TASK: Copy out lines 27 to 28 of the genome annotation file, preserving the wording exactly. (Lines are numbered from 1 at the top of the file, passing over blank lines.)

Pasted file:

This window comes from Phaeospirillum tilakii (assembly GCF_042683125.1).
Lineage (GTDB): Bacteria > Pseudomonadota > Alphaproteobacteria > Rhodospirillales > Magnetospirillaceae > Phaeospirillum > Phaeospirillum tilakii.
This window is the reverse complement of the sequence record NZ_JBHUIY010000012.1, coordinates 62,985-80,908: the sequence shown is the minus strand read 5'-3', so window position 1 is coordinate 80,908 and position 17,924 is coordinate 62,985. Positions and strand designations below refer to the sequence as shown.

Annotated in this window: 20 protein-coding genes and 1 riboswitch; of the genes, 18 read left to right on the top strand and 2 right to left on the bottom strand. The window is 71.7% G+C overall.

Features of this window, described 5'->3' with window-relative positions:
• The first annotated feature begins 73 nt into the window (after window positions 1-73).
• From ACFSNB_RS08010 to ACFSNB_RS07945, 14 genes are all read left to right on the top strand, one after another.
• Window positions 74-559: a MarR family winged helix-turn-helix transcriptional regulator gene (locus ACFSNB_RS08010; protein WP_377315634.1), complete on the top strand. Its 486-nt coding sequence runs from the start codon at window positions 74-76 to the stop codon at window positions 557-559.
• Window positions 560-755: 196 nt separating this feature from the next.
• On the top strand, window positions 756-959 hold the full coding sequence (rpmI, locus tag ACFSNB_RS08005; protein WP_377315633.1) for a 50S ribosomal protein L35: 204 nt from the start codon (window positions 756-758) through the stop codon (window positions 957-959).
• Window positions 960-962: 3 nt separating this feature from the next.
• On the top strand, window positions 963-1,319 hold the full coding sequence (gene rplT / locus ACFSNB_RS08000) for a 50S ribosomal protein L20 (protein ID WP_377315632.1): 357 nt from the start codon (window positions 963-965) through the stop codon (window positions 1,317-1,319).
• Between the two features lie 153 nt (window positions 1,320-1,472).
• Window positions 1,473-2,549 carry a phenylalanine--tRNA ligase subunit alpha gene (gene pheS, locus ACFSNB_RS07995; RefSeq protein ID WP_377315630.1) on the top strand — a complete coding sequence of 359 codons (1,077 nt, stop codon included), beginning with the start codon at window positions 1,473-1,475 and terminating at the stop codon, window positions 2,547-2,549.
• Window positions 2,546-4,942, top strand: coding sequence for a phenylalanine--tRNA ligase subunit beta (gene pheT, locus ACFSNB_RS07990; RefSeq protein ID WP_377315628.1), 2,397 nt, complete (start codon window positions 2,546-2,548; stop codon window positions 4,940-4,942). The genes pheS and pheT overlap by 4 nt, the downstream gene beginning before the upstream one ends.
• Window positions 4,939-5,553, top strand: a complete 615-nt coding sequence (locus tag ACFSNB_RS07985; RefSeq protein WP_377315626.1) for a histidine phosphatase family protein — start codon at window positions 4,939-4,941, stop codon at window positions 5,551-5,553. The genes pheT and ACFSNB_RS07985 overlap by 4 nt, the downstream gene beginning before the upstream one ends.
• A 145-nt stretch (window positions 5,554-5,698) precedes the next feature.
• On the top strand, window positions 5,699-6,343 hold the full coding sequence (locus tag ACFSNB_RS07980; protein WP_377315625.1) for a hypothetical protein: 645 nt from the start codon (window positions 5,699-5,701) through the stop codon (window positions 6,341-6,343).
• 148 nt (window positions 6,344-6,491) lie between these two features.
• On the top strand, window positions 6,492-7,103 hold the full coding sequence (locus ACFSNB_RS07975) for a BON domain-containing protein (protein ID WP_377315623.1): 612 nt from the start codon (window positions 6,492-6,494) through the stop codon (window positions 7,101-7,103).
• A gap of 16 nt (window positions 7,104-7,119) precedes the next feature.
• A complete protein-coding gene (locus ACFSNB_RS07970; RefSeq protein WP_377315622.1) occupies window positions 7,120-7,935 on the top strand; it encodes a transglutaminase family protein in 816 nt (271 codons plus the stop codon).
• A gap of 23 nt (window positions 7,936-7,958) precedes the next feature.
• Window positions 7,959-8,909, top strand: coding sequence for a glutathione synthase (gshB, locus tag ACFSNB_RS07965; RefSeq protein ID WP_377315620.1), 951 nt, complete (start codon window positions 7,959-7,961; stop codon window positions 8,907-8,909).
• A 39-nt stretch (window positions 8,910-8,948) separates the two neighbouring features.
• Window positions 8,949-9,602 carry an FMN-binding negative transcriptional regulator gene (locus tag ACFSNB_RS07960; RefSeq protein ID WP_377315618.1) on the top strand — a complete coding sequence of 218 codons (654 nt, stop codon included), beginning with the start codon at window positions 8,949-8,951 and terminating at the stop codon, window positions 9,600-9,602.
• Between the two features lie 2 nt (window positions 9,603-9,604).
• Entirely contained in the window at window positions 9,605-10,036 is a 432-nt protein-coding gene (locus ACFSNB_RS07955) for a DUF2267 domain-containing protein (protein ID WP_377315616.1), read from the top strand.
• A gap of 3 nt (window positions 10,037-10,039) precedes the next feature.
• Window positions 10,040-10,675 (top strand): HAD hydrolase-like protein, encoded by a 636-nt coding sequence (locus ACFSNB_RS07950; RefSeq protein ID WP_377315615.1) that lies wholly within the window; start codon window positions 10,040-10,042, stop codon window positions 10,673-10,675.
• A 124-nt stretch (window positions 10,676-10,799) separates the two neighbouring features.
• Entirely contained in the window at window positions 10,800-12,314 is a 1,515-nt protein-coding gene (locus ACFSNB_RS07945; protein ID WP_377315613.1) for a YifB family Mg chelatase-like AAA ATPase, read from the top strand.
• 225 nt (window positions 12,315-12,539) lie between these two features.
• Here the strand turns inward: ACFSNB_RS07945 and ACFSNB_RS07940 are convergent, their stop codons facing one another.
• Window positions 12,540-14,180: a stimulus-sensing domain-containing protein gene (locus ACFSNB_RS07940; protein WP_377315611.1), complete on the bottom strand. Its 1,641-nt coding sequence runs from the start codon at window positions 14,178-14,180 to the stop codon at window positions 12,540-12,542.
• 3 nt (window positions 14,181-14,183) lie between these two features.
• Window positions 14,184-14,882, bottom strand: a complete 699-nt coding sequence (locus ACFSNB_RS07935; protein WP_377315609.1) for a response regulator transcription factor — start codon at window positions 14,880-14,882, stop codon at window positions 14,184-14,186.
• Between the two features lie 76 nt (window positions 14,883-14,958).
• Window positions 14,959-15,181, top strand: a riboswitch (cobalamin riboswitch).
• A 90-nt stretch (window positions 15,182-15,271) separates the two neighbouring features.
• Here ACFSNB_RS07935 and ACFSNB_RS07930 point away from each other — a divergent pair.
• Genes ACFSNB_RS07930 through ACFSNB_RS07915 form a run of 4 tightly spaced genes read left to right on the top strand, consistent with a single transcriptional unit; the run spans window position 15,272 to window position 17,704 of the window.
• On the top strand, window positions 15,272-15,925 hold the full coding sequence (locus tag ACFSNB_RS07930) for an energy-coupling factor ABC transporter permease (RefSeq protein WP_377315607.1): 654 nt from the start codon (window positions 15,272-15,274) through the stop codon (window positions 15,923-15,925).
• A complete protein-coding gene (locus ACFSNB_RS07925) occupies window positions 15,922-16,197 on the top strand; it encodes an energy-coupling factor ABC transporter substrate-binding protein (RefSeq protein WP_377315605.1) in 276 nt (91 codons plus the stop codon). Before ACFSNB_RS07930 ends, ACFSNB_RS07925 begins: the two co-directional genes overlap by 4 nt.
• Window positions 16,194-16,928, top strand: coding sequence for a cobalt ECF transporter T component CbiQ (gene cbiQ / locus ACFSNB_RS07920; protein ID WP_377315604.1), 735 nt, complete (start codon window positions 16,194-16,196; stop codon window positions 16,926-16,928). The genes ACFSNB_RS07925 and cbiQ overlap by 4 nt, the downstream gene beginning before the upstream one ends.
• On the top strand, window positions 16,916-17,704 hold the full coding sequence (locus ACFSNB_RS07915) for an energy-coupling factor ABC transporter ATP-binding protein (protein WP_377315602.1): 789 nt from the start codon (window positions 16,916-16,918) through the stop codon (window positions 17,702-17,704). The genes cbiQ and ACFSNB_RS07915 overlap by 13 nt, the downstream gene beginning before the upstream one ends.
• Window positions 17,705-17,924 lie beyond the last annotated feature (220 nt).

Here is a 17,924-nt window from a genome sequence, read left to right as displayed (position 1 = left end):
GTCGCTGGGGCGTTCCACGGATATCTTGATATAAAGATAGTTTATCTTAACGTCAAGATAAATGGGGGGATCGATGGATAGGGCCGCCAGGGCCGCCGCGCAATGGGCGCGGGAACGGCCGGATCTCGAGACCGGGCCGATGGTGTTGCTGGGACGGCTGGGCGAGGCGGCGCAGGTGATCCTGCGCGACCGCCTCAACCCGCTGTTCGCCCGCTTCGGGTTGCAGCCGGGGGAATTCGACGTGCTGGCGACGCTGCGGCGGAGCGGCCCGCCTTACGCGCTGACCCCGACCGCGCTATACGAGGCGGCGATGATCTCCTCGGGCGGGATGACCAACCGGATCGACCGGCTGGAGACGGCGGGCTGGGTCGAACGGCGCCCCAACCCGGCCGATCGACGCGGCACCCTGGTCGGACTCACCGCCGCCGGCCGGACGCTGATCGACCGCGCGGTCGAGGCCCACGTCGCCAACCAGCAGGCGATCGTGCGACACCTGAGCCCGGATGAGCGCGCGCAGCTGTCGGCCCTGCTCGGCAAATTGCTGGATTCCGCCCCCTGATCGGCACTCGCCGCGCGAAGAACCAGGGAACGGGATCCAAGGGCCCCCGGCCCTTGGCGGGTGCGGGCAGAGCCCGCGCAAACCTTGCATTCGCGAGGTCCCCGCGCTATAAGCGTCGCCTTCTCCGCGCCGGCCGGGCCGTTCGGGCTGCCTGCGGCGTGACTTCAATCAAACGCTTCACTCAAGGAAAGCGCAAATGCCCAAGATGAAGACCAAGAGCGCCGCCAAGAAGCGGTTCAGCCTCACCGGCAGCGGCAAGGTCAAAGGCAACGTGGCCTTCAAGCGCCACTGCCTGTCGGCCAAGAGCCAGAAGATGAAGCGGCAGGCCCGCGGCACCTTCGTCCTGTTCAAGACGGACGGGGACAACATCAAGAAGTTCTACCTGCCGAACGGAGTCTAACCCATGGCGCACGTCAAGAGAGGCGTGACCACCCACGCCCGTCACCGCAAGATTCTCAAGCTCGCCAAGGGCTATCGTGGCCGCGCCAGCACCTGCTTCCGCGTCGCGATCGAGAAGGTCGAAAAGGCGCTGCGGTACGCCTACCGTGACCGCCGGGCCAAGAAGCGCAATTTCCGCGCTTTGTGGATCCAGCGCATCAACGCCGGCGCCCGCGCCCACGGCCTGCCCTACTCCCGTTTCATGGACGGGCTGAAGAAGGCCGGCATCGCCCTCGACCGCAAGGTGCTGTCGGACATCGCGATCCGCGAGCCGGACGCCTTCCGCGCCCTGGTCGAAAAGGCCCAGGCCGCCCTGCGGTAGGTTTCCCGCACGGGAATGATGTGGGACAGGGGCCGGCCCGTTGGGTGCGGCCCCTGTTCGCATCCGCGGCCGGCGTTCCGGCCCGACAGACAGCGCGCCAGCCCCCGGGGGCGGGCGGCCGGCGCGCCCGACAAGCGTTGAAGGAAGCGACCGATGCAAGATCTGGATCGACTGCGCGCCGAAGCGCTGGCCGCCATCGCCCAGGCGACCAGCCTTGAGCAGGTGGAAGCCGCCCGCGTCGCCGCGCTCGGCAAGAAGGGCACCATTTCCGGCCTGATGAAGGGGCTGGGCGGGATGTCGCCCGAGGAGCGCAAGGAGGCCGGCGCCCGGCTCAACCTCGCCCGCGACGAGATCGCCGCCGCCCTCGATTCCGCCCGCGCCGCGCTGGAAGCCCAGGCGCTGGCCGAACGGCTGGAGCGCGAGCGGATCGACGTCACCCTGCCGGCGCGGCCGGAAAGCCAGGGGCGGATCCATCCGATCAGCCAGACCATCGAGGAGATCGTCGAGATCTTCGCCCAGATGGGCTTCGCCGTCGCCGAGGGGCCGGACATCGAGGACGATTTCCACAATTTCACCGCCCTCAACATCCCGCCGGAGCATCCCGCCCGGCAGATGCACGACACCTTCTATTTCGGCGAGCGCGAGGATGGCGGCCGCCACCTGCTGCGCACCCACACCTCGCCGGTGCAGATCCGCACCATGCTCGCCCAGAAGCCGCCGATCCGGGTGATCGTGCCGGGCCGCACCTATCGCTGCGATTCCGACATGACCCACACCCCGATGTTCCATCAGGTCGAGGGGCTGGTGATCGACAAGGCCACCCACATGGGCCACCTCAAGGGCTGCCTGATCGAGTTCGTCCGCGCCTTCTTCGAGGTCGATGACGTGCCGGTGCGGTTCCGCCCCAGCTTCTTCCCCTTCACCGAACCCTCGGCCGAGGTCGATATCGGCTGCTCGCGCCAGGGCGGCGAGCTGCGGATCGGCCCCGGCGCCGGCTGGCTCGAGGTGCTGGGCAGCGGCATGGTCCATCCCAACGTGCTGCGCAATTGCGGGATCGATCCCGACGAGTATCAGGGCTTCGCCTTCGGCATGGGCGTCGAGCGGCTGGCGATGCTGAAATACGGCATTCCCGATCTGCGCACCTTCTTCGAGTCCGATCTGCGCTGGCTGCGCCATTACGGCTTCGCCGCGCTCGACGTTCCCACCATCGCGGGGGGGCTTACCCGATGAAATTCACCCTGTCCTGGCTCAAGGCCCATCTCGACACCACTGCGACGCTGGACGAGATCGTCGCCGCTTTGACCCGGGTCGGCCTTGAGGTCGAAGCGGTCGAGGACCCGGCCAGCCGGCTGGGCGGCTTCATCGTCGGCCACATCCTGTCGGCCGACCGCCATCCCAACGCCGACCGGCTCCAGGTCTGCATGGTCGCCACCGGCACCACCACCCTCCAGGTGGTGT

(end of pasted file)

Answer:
• Between the two features lie 2 nt (window positions 9,603-9,604).
• Entirely contained in the window at window positions 9,605-10,036 is a 432-nt protein-coding gene (locus ACFSNB_RS07955) for a DUF2267 domain-containing protein (protein ID WP_377315616.1), read from the top strand.